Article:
Clinical research grants were defined as any grants that include involvement of human subjects. This definition includes research on mechanisms of disease, therapeutic interventions, clinical trials, development of technologies, epidemiological and behavioral studies outcomes, and health services research.


Story Source:

The above story is based on materials provided by Medical College of Wisconsin. Note: Materials may be edited for content and length.


Cite This Page:

Medical College of Wisconsin. "New Study Spotlights National Institutes Of Health Grant Outcomes For Clinical Research." ScienceDaily. ScienceDaily, 25 July 2008. <www.sciencedaily.com/releases/2008/07/080725122633.htm>.
Medical College of Wisconsin. (2008, July 25). New Study Spotlights National Institutes Of Health Grant Outcomes For Clinical Research. ScienceDaily. Retrieved October 26, 2014 from www.sciencedaily.com/releases/2008/07/080725122633.htm
Medical College of Wisconsin. "New Study Spotlights National Institutes Of Health Grant Outcomes For Clinical Research." ScienceDaily. www.sciencedaily.com/releases/2008/07/080725122633.htm (accessed October 26, 2014).

Share This



More Health & Medicine News

Sunday, October 26, 2014

Featured Research

from universities, journals, and other organizations


Featured Videos

from AP, Reuters, AFP, and other news services

Texas Nurse Nina Pham Cured of Ebola

Texas Nurse Nina Pham Cured of Ebola

AFP (Oct. 25, 2014) — An American nurse who contracted Ebola while caring for a Liberian patient in Texas has been declared free of the virus and will leave the hospital. Duration: 01:01 Video provided by AFP
Powered by NewsLook.com
Toxin-Packed Stem Cells Used To Kill Cancer

Toxin-Packed Stem Cells Used To Kill Cancer

Newsy (Oct. 25, 2014) — A Harvard University Research Team created genetically engineered stem cells that are able to kill cancer cells, while leaving other cells unharmed. Video provided by Newsy
Powered by NewsLook.com
IKEA Desk Converts From Standing to Sitting With One Button

IKEA Desk Converts From Standing to Sitting With One Button

Buzz60 (Oct. 24, 2014) — IKEA is out with a new convertible desk that can convert from a sitting desk to a standing one with just the push of a button. Jen Markham explains. Video provided by Buzz60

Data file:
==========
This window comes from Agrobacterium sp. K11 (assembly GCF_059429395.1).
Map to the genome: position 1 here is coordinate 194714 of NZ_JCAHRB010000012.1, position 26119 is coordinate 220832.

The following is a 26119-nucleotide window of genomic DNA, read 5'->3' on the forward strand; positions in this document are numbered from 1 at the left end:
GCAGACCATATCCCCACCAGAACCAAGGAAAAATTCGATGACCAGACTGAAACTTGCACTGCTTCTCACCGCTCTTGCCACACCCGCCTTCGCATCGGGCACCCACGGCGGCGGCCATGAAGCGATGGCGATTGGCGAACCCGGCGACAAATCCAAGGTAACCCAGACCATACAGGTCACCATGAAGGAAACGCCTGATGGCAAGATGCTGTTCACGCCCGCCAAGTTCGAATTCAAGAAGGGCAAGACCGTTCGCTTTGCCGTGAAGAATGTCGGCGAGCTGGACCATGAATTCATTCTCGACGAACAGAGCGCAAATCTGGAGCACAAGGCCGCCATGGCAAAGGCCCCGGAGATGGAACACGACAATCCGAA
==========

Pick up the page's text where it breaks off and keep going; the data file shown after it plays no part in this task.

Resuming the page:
Powered by NewsLook.com
Ebola Protective Suits Being Made in China

Ebola Protective Suits Being Made in China

AFP (Oct. 24, 2014) — A factory in China is busy making Ebola protective suits for healthcare workers and others fighting the spread of the virus. Duration: 00:38 Video provided by AFP
Powered by NewsLook.com

Search ScienceDaily

Number of stories in archives: 140,361

Find with keyword(s):
 
Enter a keyword or phrase to search ScienceDaily for related topics and research stories.

Save/Print:
Share:  

Breaking News:

Strange & Offbeat Stories

 

Health & Medicine

Mind & Brain

Living & Well

In Other News

... from NewsDaily.com

Science News

Health News

Environment News

Technology News



Save/Print:
Share:  

Free Subscriptions


Get the latest science news with ScienceDaily's free email newsletters, updated daily and weekly. Or view hourly updated newsfeeds in your RSS reader:

Get Social & Mobile


Keep up to date with the latest news from ScienceDaily via social networks and mobile apps:

Have Feedback?


Tell us what you think of ScienceDaily -- we welcome both positive and negative comments. Have any problems using the site? Questions?
Mobile iPhone Android Web
Follow Facebook Twitter Google+
Subscribe RSS Feeds Email Newsletters
Latest Headlines Health & Medicine Mind & Brain Space & Time Matter & Energy Computers & Math Plants & Animals Earth & Climate Fossils & Ruins